Valentine’s day is a day of love, romance, and of course, the market process. On this special day lovers across the globe buy gifts for their sweethearts. A beautiful gift, roses. Pricey too, especially on Valentine’s Day.
The traditional gifts include chocolate and of course a girl’s best friend, jewelry. People are planning to celebrate Valentine’s Day with their lovers. In 2016, $19.7 billion spend on Valentines day, according to the National Retail Federation. That was a record year and exceeded the previous year record of $18.9 billion. In 2014, only $17.3 billion was spent, lower than the $18.6 billion spent in 2013.
This year, according to the National Retail Federation, Valentines day is estimated to contribute $18.2 Billion to the economy – meaning an average of $137 a person which will participate in this holiday. Less than the previous year, however, still a major contribution to the economy.
If you have ever bought fresh-cut roses, you may have noticed that their price varies considerably during the year. In particular, the price you pay for fresh-cut roses around Valentine’s Day is usually three to five times higher than at other times during the year. In total, An average number of 196 million roses are produces for Valentine’s Day.
This pricing behavior can best be understood as an application of comparative statics analysis. Every year, the market changes around Valentine’s Day. During the days before Valentine’s Day, demand for red roses increases dramatically, resulting in a rightward shift in the demand curve for roses.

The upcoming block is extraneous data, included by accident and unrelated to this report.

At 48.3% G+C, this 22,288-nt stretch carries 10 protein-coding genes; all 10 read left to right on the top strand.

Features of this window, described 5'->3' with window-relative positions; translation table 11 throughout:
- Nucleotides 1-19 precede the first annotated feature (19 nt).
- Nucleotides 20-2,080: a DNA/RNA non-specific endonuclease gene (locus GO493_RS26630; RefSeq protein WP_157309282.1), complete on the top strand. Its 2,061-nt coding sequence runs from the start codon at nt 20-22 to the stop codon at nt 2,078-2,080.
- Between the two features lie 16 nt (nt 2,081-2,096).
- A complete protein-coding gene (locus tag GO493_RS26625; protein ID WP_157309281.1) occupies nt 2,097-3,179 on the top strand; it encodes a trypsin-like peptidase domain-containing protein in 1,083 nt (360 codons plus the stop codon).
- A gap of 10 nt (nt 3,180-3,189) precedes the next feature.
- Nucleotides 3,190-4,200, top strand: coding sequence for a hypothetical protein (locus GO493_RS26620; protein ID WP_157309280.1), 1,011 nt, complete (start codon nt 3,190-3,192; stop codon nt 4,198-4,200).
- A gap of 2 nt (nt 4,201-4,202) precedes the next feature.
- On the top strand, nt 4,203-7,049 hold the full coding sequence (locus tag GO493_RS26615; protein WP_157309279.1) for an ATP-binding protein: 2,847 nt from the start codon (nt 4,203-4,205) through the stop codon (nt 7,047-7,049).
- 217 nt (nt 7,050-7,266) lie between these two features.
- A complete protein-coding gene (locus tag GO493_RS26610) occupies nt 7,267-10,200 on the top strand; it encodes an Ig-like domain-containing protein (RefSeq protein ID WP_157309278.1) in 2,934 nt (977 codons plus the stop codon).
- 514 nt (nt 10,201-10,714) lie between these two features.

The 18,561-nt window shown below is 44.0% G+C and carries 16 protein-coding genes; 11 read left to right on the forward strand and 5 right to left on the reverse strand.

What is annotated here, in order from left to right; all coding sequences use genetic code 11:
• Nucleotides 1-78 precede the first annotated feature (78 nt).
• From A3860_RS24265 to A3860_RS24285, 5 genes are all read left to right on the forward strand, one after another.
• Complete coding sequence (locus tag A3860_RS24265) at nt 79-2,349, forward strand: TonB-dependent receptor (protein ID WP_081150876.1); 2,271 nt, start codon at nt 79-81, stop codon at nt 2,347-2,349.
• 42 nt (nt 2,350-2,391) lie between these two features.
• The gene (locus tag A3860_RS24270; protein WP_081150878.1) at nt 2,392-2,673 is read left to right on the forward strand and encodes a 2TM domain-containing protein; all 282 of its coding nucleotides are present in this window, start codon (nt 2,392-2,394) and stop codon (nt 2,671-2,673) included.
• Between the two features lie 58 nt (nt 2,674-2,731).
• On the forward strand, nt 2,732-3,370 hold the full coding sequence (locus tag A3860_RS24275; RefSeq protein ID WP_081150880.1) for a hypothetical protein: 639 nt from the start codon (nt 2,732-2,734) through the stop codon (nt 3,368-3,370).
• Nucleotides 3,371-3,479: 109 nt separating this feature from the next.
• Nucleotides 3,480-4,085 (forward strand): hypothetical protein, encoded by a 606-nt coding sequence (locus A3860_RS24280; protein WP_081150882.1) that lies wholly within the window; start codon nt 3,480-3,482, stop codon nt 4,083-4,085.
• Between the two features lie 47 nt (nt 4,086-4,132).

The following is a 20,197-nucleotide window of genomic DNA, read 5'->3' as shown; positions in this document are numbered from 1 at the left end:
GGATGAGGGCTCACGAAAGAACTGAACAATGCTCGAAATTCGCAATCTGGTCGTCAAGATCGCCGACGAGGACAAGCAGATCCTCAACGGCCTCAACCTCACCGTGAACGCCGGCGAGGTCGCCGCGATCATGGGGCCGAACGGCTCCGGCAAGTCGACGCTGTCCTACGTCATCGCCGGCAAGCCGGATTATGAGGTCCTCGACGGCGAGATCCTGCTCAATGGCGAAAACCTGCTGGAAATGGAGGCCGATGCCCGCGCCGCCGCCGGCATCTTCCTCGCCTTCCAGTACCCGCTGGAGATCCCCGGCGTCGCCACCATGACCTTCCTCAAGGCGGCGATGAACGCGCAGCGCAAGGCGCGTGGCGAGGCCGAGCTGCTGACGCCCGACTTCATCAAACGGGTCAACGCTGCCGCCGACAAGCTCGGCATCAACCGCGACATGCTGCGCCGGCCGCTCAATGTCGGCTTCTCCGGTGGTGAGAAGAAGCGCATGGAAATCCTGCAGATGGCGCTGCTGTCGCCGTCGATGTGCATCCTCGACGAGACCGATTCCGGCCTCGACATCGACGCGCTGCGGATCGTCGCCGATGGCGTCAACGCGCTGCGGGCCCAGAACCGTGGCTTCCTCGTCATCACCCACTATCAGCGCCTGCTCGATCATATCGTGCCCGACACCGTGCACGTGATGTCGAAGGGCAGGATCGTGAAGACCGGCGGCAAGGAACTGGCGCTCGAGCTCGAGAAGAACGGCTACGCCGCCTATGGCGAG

Roses and flowers are not the only desirable Valentines Day purchases. The number one item is Candy with 50% of the people buy them and an amount of $1.7 Billion, greeting cards are also a popular gift as 47% share them in this special day resulting a $1 Billion contribution. 37% of the people are going out to restaurants or bars which comes out as $3.8 Billion contribution, flowers are in the fourth with 35% and $2 Billion and Jewelry is in the last place of percentage with 19% but with most significant amount of spending of $4.3 Billion.
Even though the prices are higher, the equilibrium quantity is also higher than it was before. This outcome does not contradict the law of demand. It reflects the fact that the Valentine’s Day equilibrium occurs along a demand curve that is different from the demand curve before or after Valentine’s Day.
This is a true example of supply and demand and market equilibrium at work. It is named “The Valentine Effect”
Yes, Valentine’s Day is also about money. It is still behind other holidays and way far from Christmas which stands on $75-$80 Billion a year. However, if we consider a good reason to spend our money, a nice gift to your sweetheart is probably a good investment.